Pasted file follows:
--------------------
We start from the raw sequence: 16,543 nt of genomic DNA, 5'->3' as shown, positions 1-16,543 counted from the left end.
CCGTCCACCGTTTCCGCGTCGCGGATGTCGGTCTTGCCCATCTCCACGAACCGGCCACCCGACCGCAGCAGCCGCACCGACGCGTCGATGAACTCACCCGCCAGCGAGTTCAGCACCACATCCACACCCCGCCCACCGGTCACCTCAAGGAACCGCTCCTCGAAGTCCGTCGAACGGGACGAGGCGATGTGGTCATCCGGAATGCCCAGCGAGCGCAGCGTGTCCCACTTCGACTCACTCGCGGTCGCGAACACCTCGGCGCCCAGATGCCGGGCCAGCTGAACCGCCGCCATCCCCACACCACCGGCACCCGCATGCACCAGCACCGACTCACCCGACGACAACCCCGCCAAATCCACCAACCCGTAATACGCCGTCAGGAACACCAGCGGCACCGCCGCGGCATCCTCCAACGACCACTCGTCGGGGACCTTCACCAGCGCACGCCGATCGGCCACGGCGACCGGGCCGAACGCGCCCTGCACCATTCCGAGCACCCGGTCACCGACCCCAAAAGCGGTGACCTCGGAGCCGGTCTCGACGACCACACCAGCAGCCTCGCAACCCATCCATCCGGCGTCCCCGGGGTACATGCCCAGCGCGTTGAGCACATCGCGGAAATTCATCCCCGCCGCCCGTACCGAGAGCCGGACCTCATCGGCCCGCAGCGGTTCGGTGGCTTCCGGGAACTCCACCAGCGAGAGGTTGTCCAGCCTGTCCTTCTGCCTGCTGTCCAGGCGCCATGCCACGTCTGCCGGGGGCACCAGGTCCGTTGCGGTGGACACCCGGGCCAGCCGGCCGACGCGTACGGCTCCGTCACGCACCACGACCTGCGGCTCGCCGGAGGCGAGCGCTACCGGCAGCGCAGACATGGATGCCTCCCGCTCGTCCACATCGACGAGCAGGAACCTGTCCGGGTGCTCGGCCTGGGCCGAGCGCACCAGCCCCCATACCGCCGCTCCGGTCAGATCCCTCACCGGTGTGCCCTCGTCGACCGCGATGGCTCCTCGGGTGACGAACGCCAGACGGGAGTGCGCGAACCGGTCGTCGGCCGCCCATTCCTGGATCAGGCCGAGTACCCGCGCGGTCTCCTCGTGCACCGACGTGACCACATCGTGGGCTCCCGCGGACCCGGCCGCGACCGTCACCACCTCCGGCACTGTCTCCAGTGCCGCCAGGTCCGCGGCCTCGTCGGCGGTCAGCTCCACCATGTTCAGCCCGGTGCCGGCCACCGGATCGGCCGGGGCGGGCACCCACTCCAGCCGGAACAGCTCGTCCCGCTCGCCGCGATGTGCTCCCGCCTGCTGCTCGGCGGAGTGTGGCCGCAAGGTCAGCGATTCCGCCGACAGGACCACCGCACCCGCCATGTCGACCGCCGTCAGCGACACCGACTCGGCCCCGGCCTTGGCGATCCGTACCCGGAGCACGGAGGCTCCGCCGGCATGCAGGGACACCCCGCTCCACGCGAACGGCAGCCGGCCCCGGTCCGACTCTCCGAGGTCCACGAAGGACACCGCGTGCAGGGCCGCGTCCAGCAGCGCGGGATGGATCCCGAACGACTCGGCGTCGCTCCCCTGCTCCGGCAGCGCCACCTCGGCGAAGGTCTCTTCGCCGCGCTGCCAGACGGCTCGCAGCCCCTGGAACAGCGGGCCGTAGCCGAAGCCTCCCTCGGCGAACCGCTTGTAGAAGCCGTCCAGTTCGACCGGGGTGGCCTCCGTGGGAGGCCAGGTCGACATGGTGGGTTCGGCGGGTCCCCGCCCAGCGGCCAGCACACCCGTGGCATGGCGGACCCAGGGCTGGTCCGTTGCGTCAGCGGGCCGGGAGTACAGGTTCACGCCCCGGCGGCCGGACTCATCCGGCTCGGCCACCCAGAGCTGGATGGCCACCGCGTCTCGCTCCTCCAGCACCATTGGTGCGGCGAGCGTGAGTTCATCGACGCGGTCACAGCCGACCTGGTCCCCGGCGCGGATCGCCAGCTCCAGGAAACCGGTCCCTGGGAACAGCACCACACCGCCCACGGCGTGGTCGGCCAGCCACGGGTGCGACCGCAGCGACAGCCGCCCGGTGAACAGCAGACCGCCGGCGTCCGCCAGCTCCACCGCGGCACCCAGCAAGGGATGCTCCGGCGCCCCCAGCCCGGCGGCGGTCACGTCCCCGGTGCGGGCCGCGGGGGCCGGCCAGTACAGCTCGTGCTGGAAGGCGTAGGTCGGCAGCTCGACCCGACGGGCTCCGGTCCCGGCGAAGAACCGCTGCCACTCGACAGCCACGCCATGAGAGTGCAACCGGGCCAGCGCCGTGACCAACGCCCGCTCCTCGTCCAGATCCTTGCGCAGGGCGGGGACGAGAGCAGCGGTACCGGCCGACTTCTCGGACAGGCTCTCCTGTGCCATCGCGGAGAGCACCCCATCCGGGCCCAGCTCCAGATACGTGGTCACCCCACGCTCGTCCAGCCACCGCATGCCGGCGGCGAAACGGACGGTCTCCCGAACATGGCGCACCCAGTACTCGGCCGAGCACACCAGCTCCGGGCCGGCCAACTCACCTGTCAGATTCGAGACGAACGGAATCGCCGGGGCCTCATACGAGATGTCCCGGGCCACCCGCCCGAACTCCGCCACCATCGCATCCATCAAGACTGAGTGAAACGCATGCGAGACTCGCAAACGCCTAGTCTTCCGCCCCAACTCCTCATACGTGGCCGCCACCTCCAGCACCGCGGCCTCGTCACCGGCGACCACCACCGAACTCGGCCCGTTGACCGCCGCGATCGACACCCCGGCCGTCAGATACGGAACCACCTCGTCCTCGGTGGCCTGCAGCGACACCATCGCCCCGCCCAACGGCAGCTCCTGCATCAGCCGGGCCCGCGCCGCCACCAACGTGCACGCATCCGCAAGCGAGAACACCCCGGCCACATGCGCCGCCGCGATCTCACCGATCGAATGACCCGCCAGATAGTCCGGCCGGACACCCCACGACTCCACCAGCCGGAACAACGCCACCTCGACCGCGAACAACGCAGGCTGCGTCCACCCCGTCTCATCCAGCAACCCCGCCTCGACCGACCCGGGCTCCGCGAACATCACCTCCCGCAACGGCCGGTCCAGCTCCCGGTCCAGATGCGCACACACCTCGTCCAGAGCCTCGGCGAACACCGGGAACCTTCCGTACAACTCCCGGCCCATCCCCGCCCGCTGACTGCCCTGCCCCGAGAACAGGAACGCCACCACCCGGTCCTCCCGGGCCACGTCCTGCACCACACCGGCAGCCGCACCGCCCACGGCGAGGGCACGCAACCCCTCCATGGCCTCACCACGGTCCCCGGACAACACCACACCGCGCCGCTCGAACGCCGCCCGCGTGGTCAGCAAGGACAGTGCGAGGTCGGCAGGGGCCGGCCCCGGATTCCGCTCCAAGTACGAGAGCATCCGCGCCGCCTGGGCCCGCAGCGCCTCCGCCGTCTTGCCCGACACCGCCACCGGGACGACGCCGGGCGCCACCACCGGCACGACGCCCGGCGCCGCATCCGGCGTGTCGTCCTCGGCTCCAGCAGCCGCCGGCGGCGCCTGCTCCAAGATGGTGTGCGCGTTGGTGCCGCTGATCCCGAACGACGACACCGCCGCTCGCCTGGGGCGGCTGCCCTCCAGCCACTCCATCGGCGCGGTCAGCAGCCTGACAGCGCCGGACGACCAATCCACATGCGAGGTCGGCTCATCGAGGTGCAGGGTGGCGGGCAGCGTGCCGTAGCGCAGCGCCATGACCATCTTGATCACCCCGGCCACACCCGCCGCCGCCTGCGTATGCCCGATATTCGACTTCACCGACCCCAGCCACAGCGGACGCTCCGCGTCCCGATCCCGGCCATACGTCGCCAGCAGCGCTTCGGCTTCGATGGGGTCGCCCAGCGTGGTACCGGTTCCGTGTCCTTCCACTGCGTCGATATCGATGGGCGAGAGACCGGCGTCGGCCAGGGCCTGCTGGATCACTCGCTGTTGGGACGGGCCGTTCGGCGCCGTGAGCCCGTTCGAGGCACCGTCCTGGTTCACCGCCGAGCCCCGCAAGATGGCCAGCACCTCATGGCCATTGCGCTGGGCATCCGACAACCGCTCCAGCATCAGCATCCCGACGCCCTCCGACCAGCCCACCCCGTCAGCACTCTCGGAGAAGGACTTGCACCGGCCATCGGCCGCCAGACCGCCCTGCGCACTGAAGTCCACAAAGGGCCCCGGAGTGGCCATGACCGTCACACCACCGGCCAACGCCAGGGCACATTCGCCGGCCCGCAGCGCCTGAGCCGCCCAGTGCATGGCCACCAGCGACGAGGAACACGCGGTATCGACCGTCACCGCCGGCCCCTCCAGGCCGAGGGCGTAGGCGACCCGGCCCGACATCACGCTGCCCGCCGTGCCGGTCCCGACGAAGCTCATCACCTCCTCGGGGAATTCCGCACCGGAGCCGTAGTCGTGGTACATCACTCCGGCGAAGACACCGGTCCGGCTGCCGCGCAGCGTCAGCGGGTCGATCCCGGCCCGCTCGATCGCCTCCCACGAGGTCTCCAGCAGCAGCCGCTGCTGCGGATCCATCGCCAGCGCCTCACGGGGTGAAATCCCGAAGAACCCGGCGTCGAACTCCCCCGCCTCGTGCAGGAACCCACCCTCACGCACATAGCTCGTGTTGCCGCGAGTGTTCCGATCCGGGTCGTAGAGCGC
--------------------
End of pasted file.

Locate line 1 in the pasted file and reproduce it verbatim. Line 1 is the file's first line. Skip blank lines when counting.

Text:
We start from the raw sequence: 16,543 nt of genomic DNA, 5'->3' as shown, positions 1-16,543 counted from the left end.